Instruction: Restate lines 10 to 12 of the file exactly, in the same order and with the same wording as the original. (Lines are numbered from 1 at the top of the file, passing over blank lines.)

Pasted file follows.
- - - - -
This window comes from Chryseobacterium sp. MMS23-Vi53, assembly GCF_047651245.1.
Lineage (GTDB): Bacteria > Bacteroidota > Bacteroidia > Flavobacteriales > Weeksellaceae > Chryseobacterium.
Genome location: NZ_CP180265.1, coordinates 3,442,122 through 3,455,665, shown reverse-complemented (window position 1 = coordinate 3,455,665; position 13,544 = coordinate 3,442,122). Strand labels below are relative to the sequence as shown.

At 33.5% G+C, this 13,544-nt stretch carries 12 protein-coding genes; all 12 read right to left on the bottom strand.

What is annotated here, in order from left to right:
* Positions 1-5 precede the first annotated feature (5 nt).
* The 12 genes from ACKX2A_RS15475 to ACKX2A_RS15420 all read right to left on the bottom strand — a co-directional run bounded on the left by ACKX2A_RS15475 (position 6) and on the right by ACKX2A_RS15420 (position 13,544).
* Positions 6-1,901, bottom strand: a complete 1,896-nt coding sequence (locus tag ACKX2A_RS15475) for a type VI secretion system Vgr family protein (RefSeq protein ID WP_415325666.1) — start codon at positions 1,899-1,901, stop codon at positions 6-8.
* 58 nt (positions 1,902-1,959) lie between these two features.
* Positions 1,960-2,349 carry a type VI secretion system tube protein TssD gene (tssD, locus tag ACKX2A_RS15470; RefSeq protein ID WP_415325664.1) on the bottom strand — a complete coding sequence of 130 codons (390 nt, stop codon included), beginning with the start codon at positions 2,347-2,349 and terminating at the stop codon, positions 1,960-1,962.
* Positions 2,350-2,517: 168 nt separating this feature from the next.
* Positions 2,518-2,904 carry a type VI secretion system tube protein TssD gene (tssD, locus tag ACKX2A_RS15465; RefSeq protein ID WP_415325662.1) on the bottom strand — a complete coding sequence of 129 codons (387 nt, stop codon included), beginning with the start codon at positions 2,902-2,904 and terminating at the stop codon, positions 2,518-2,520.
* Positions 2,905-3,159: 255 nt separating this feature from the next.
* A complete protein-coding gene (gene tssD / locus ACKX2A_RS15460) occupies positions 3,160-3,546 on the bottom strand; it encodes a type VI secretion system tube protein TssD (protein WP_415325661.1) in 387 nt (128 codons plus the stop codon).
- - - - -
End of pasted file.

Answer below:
* Positions 1,960-2,349 carry a type VI secretion system tube protein TssD gene (tssD, locus tag ACKX2A_RS15470; RefSeq protein ID WP_415325664.1) on the bottom strand — a complete coding sequence of 130 codons (390 nt, stop codon included), beginning with the start codon at positions 2,347-2,349 and terminating at the stop codon, positions 1,960-1,962.
* Positions 2,350-2,517: 168 nt separating this feature from the next.
* Positions 2,518-2,904 carry a type VI secretion system tube protein TssD gene (tssD, locus tag ACKX2A_RS15465; RefSeq protein ID WP_415325662.1) on the bottom strand — a complete coding sequence of 129 codons (387 nt, stop codon included), beginning with the start codon at positions 2,902-2,904 and terminating at the stop codon, positions 2,518-2,520.